Iceland secures $2.1 billion IMF loan

REYKJAVIK, Iceland, Nov. 20 (UPI) -- The International Monetary Fund has agreed to loan Iceland $2.1 billion, bringing Iceland's borrowing total to more than $5 billion, the government said.

Iceland has secured the additional funding of $3 billion from Denmark, Finland, Norway, Sweden, Russia and Poland, the government said in a statement.


In addition, the Faroe Islands agreed to loan Iceland $50 million.

The government said $827 million of the IMF loan would be available immediately with the rest of the loan doled out in eight quarterly installments of $155 million each, pending quarterly reviews.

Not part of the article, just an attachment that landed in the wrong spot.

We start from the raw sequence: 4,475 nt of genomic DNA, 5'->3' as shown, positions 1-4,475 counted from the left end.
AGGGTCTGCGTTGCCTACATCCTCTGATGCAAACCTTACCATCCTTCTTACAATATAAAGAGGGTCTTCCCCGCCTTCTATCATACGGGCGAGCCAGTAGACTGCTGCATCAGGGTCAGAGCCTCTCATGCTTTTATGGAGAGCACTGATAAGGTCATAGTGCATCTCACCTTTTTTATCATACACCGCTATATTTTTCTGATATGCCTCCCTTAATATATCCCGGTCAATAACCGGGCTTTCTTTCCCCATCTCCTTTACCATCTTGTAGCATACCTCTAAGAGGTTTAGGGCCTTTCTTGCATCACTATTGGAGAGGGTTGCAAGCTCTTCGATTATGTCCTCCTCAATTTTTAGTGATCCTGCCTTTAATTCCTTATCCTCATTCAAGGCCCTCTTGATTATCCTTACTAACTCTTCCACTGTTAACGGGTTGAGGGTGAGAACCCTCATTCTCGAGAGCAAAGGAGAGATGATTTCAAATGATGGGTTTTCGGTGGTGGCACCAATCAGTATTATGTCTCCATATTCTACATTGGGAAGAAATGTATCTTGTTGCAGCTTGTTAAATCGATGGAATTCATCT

Iceland is to begin repayment in 2012 and complete repayment in 2015.

Iceland said it will use the funds to float the Icelandic krona. "It is to be expected that the currency market will stabilize soon and that international money transfers will subsequently return to normal," the statement said.

Icelandic Prime Minister Geir Haarde said the IMF loan was "an important step toward the rebuilding of our economy."

"With the IMF agreement in place, we can commence our recovery program with full force," he said.

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